I saw someone riding a fixie on the Mountains of Misery. For about 40 miles, he would pass me on the climbs and I would pass him on the descents. I lost track of him before we hit the final climb, but he seemed to be doing OK. Although I never have ridden the Mountain Momma, the terrain looks a lot like the MofM. I would go for it on the fixie.
 

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hello
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3,395 Posts
If going with a single gear which involves a lot of long descents I much prefer the single speed over fixed.......you'll be able to keep up with the roadies. :D
 

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Spicy Dumpling
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Discussion Starter · #8 ·
I'm planning on Singlespeeding not Fixed. The profile is a sawtooth, up-down-up-down almost no flats. I'm not new to the Singlespeed century thing, I've probably got about 20 under my belt. But the most climbing on them has been about 10000 feet on the Artie Levin century and Central Va Bike Fest Centuries in VA. I've done them singlespeed the last two years. This century has more climbing that is a bit steeper but CVBF had a 13 mile 5% climb with a few miles around 9%. I actually did that faster than I do on my geared bike most of the time. I'm thinking I may just go for it and bail to the 68 mile route if I'm having problems.
 

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Just Riding Along
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1,024 Posts
There's no legitimate reason I can fathom for a geared bike causing you to hurt more than a single speed bike or for the fit not to be good. However, I'm sure it's possible that the feel of the ss is different and you may like it.

I ride a fixed gear (46/17) and really like the feel of the bike (it's steel, vs. carbon for the geared bike and its definitely different.)

Your gearing choices are 66 and 62 gear inches (mine is 73). Yours are equivalent to 39/16 and 39/17; mine is slightly lower than 39/14.) I think you're right to choose single speed over fixed for the ride. However, no long ride I've done with that degree of climbing has grades low enough for me to run even your lower gearing. Those rides had other riders on fixed gears; they inevitably walked, even the very fit ones, on those long climbs with 10 - 13% grades.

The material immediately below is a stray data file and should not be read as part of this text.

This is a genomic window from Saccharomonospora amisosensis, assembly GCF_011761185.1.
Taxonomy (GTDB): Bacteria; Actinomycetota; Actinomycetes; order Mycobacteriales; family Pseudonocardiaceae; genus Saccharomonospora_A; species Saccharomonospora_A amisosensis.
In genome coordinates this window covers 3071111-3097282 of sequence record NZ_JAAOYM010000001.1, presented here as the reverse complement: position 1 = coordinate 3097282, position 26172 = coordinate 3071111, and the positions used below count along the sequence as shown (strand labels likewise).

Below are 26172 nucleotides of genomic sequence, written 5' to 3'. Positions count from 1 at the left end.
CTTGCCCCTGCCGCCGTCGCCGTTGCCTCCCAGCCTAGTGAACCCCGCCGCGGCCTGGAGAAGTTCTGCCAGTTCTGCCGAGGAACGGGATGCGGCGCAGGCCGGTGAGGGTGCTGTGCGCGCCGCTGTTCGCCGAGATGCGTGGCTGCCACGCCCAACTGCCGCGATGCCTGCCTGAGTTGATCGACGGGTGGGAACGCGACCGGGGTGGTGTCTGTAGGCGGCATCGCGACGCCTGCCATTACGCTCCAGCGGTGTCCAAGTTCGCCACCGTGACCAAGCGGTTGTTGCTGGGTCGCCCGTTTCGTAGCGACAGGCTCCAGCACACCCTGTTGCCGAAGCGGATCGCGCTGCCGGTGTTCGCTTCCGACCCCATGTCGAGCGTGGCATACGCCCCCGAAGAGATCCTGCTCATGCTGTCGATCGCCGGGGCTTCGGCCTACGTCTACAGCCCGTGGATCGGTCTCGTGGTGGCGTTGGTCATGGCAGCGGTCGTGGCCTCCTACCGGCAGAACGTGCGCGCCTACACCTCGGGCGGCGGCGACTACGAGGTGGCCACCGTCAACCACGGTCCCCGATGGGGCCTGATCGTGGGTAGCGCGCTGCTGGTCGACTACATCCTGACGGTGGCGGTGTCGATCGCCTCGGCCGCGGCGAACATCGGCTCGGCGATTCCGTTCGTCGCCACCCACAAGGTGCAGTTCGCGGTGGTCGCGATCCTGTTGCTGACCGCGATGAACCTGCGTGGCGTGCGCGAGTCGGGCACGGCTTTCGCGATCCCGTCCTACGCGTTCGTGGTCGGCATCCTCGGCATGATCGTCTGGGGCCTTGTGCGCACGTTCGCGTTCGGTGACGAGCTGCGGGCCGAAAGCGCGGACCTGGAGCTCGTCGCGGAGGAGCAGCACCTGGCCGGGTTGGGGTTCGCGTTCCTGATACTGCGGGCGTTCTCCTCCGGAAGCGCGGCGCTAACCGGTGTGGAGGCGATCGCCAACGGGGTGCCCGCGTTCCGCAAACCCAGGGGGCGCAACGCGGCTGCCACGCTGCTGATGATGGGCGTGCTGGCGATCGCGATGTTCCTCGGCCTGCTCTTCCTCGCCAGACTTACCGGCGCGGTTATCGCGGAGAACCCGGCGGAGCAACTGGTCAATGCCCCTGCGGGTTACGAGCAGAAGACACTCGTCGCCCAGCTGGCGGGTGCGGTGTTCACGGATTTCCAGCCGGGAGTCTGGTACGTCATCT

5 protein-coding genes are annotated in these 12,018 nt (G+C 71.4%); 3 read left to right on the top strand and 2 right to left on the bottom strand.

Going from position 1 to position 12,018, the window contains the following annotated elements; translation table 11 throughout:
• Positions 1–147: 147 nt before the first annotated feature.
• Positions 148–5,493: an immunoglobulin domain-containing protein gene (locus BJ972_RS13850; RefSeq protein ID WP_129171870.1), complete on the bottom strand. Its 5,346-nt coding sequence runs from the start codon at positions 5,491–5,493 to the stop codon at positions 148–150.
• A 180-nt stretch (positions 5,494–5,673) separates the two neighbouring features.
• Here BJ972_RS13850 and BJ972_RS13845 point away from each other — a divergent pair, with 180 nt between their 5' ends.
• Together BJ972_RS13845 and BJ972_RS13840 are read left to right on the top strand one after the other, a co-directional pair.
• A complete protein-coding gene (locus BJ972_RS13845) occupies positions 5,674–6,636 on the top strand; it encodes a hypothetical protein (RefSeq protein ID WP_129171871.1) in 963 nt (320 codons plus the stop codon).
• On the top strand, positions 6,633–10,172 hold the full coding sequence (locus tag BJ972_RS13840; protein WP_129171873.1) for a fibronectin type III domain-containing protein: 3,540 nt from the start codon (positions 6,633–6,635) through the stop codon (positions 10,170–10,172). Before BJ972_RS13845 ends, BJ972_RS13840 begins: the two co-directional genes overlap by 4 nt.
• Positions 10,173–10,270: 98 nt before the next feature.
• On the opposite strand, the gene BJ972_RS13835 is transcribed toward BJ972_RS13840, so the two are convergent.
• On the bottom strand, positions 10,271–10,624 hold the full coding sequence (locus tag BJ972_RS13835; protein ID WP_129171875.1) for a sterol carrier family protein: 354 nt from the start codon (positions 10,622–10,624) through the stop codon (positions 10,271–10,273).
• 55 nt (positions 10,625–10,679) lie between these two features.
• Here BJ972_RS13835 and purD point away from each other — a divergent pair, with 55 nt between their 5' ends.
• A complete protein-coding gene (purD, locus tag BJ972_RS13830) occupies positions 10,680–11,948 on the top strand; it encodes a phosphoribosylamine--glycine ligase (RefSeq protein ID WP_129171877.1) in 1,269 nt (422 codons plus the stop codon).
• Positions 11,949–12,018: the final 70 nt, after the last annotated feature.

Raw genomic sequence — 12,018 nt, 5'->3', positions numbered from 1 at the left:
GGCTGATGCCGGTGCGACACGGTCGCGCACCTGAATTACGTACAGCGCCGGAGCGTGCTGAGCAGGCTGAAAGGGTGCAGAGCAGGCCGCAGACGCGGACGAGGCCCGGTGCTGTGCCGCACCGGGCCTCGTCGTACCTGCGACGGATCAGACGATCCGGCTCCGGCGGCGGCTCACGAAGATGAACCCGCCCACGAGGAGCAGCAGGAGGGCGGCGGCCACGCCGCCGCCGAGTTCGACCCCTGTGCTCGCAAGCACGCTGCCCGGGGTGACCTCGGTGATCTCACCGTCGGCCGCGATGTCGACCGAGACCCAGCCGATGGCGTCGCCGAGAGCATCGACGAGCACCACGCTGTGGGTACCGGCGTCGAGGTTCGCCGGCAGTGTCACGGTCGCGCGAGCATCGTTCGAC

It's too late to go back and watch the mountain stages of TdF. Those pros use their gears. They're all grinding up those mountains (which tend to have lesser grades than eastern US mountain roads) in their 39/23.

It's definitely an accomplishment to do a long ride in fixed/ss, even more so if it's hilly. There's no question that it's harder, particulary fixed. I am be very cautious about long climbs at higher grades. With my gearing, a couple of hundred feet at 6% leaves my legs pretty spent but recoverable (typical rolling terrain near me.) I'd never consider the fixed for a ride with mountains (even east coast faux mountains), or for that matter, for any long ride in the area I live; it's too hilly; from home, I only ride the fixed locally.

YMMV
 

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Spicy Dumpling
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9,723 Posts
Discussion Starter · #12 ·
I'm sticking with my 44/18 and just going to take it easy. I'm comfortable with that gear and it will work on the flats. I've done quite a few centuries with a lot of climbing, just not quite as much as this one. One local century has 10K feet and includes thunder ridge on the parkway which is 5-6% over 13 miles with 2-3 miles at around 8-9% and I've not had a lot of trouble with that climb in the past. I have done 2-3 mile 8% climbs on other rides without a lot of problems.

As for the bikes it's probably mental for the most part. But I am having problems with the saddle fit on the geared bike since losing weight. I don't think this is the time to try a new saddle so I'm going to go singlespeed. I have a bailout at the 50 mile mark if I'm toasted.

But I'm planning on finishing.